Caroline Waring, ’20: New York Summer Writing Institute
I attended the New York Summer Writing Institute, a four-week series of workshops and readings at Skidmore College in Saratoga Springs, working with Cristina Garcia to revise and generate short stories to prepare for MFA applications.
About the Artist
Caroline Waring is a senior studying Global Cultural Studies in the Department of Literature, with minors in English and Creative Writing. She’s originally from eastern Washington state. Outside the classroom, she manages the Duke Coffeehouse and DJs at WXDU. She’s also worked with labor activist organizations, both on- and off-campus. Previously, she’s been recognized by the YoungArts Foundation, the Rosati Prize in Creative Writing, and the Reynolds Price Fiction Award.
About the Project
At the New York Summer Writing Institute in Saratoga Springs, I attended four weeks of workshops for fiction writers. Since the professors changed with each week, I was exposed to four different teaching styles, and four different ways of viewing writing. Our class size was about twelve students, and we met for workshop on Mondays, Wednesdays, and Fridays, so each day we worked on two different manuscripts. I’ve taken workshop courses at Duke before, but never at this size (normally we have only about four students). This was also the first time I was in class with people who had extensive experience in workshop settings and spoke the “workshop vocabulary.”
That first week, we read “The Point” from Charles D’Ambrosio, a short story that helps teach an “A to B” plot structure, which was a clear, concise structure I lacked in my first manuscript. (The beauty of the A to B structure is that things don’t end there; in fact, point B is hardly ever a relevant piece, but the journey from one “place” to “another” provides a momentum that can be supplemented with dreams, conversations, and diversions.) During my third week, I was workshopped again under Cristina Garcia. Even though I only knew her for a week, she offered advice about where to apply to MFA applications, and told us all that we could email her with any questions. She taught us techniques for generating content; we read poems aloud, scribbled down any striking words, and recreated prose out of our observations. I met with her during office hours, and she told me which contemporary writers I should explore and recommended that I apply to USC and UT Michener (where she has taught).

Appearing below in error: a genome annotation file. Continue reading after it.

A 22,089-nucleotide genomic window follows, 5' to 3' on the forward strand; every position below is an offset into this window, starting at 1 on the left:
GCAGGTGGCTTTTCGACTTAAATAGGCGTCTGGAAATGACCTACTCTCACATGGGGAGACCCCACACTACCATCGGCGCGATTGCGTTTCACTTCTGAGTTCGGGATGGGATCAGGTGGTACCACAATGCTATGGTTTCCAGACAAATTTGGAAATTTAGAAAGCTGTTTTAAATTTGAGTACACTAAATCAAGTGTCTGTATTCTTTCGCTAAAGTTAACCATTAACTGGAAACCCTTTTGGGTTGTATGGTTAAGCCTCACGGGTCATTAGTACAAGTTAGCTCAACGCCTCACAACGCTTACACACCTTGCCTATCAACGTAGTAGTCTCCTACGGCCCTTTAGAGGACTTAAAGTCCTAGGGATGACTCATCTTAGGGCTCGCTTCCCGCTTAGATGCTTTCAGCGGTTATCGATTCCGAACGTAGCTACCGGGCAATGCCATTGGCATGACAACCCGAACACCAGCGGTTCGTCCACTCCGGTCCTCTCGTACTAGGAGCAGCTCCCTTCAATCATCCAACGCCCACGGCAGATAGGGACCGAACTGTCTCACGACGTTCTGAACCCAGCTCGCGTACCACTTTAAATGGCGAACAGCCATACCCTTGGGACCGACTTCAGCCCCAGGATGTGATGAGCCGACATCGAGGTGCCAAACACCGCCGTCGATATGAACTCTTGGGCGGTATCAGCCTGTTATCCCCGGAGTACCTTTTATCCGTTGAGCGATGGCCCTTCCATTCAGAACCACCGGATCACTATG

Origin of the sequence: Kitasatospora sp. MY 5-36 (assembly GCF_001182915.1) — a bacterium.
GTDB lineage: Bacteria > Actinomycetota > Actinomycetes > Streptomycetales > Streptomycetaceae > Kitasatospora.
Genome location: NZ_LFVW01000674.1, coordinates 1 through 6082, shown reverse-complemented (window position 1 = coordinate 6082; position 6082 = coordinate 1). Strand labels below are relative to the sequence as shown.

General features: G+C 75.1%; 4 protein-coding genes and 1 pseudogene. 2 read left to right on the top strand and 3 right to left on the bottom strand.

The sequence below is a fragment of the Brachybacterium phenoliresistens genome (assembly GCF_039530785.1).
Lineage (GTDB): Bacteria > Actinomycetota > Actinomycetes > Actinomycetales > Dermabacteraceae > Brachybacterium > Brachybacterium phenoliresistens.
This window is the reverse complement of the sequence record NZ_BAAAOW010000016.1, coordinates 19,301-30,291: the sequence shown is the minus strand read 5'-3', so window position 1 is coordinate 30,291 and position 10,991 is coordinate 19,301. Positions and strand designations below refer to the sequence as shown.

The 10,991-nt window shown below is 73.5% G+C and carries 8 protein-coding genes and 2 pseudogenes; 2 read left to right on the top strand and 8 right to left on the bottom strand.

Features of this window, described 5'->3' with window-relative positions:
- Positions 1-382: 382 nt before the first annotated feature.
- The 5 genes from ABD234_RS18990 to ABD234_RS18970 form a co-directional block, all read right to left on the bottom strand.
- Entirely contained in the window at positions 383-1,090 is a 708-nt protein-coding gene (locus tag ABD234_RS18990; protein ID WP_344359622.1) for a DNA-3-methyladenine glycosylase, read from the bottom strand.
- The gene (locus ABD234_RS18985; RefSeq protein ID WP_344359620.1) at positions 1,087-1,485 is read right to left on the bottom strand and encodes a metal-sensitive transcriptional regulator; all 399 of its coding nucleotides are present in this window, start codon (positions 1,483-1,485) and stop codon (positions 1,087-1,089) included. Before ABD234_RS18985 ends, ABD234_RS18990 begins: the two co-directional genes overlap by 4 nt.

During that week, I was also able to befriend some MFA students, and spoke to them about their programs at UMiss (funded) and Columbia (unfunded).
Right now, I’m revising two short stories that I had workshopped at the class. I’ve decided that I’m going to wait a year to apply to MFA programs more seriously—this year, I plan on applying to a couple that don’t require GRE, but I think my application will be a lot more robust after I have the time to study for the GRE, take another independent course at Duke with one of the new fiction professors, and generate an additional writing sample.